Between God and his creatures there is an ontological abyss so that reason is impotent: "In the question of the divine names and attributes, the truth consists of affirming that the only positive existing realities are the Creator and his creatures, and that all the divine attributes and names that God does not give us textually in His revelation as his proper, it is not licit to us to attribute to Him; all that He gives us literally, on the contrary, is truth that we have to respect and obey."(26)
The importance of the language, evident in the quoted text, is undoubtedly witnessed by his limpid, frank and, at the same time, vigorous style in which his subtle qualities of synthesis show up.
Some chronicles mention his famous invectives against those self-styled theologians who entangle the truth with sentences rich of thousands of words but lacking in sense. The coherence of the language is a limpid image of life’s coherence: the research for an appropriate terminology is an effort to which we are constantly called to avoid that abstraction substitute reality.
In the Kitab al-Fisal wal-nihal, commonly considered an encyclopedical treatise on the religions and sects, Ibn Hazm investigates the Christian and Jewish traditions. It is historically certain a dispute with Ibn Naghrila, an eminent Grenadian Jewish scholar, on strictly theological arguments.(27)
In this detailed study on the conception of the truth in the different theological and philosophical components, he criticized their mistakes and showed the contradictions: from the doctrinal absurdity of sophists and sceptics, he arrives to reject the astral religions – foreboding superstitions and vacuity -, the Manichean dualism and the theory of metempsychosis.
Ibn Hazm also shows to be a historian with excellent qualities of analysis. His method suffers, however, an excessive partiality: his formal vice is an investigation of religions not with the aim to understand them but only in a perspective of relationship or contraposition to Islam and his laws. Firstly he analyses, with wealth of details, the so-called "limited conception of the prophecy" in the Judaism to which the idea of abrogation is completely obscure: "God sent Him (the Prophet) to all the Djinns and to all men, and his mission goes from the period in which he was sent to the end of the world and to the hour of Judgement; he abrogates, for the religion that he brings the other religions, and no other abrogant exists but him."(28) Subsequently, he hurls himself against the Gospels considered spurious and manipulated not to deserve any credibility. According to his lexicographic investigation, especially directed to the prologue of the Gospel of Luke, there are visible contradictions that confirm its unreliability.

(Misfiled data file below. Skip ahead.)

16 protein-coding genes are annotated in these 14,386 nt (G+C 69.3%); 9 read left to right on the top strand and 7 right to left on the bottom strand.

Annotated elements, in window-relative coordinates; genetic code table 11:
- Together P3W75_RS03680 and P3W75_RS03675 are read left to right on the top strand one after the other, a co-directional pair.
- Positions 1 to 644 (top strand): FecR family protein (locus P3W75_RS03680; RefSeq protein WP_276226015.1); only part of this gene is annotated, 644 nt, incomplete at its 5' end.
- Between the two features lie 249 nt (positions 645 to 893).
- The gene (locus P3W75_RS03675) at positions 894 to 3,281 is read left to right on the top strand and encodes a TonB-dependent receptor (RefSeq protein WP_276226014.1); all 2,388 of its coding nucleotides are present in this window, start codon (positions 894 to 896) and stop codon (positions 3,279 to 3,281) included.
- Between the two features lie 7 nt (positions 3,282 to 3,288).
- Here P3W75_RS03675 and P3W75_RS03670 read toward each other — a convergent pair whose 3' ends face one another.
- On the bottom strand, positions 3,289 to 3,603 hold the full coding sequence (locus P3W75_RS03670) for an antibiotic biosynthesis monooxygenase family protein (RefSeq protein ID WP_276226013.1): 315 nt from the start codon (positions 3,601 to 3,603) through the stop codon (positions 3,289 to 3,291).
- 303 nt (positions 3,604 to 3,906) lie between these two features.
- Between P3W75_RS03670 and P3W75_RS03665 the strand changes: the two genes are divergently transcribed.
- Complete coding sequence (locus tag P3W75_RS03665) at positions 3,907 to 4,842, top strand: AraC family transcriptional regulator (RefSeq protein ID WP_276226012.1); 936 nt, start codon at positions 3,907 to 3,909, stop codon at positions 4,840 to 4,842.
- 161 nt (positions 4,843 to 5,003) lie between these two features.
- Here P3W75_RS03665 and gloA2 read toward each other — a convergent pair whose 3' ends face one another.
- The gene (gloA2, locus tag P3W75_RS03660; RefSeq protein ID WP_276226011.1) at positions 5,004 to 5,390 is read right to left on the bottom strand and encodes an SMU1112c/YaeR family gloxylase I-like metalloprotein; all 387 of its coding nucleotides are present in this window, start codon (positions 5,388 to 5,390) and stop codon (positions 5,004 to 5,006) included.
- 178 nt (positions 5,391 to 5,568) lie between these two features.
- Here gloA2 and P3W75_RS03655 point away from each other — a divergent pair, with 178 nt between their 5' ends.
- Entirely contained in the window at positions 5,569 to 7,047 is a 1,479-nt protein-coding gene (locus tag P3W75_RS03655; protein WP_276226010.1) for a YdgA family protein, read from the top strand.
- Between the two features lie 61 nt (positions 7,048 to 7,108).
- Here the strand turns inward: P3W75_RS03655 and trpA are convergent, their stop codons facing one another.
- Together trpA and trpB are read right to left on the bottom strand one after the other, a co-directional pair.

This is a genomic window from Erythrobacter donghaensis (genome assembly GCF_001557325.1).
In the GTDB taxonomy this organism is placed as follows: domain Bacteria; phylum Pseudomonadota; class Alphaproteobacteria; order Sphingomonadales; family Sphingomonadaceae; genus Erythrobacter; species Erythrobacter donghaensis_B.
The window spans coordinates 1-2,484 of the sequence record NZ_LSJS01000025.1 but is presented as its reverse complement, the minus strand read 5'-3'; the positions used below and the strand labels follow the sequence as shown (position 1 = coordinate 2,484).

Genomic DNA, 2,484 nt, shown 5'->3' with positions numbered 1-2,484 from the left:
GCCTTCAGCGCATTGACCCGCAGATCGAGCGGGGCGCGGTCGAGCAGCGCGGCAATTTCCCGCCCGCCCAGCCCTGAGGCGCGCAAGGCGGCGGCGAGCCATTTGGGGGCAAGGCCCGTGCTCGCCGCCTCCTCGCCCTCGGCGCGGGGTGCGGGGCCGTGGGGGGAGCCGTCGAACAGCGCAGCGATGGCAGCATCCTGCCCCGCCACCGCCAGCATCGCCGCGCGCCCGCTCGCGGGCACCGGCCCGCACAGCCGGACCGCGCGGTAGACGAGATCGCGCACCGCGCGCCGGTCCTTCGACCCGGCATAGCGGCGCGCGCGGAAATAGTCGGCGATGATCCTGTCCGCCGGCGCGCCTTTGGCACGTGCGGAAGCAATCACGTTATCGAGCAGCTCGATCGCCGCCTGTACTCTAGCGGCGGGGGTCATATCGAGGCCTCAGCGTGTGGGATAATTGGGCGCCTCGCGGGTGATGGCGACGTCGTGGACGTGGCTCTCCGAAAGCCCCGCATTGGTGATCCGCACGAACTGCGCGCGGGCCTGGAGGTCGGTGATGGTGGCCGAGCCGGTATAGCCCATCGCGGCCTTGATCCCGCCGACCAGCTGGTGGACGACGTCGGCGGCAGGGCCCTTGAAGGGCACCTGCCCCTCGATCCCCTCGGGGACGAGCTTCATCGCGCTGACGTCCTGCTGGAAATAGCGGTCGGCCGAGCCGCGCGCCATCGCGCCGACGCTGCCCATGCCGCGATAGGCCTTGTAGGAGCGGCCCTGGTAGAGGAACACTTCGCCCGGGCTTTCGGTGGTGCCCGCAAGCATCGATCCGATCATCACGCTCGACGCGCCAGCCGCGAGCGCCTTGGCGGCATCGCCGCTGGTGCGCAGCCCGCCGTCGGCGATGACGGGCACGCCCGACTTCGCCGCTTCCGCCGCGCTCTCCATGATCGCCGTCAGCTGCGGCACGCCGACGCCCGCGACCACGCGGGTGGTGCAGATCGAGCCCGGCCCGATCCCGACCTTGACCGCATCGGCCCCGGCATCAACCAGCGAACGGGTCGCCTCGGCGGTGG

Even harsher is the condemnation of the Christian Trinitarian doctrine seen as an innovation and corruption of the concept of God. It is important to say, at this point, that Ibn Hazm had direct contact with some exponents of several Christian heresies; this did not facilitate a complete comprehension of the Christian religion.
In the Fisal and other works he did not avoid criticising his contemporary coreligionists that deviated, in his opinion, from the Way of Revelation.(29) Against the mu’tazilit school, he affirms a coincidence of essence or quidditas (ma’iyya) and existence (30): "It is self-evident that the essence of God is not other than Him; […] through His names no other than Him is expressed (la yu’abbaru biha illa ‘anhu)."(31)
During his life Ibn Hazm had a strong opposition to his theological ideas that were criticised and struggled with the accuse of a dangerous heterodoxy.(32)
At the end of this introduction to Ibn Hazm it is worth saying that the complexity of his thought and the enormous production make him one of the most important figure in the Islamic medieval philosophy.
The Encyclopaedia of Islam, E.J. Brill, Leiden 1991
Articles : Ibn Hazm ( by R. Arnaldez)
Al-Zahiriyya (by Abdel-Magid Turki)
Unesco (edited by), Hégire, an 1400 , Cultures vol. VII n.4, Unesco-Baconnière, Paris 1980
C. D’Ancona (edited by), Storia della filosofia nell’Islam medievale, vol. II, Einaudi, Torino 2005
R. Arnaldez, Grammaire et Théologie chez Ibn Hazm de Cordoue, Essai sur la structure et le conditions de la pensée musulmane, Librairie Philosophique J. Vrin, Paris 1956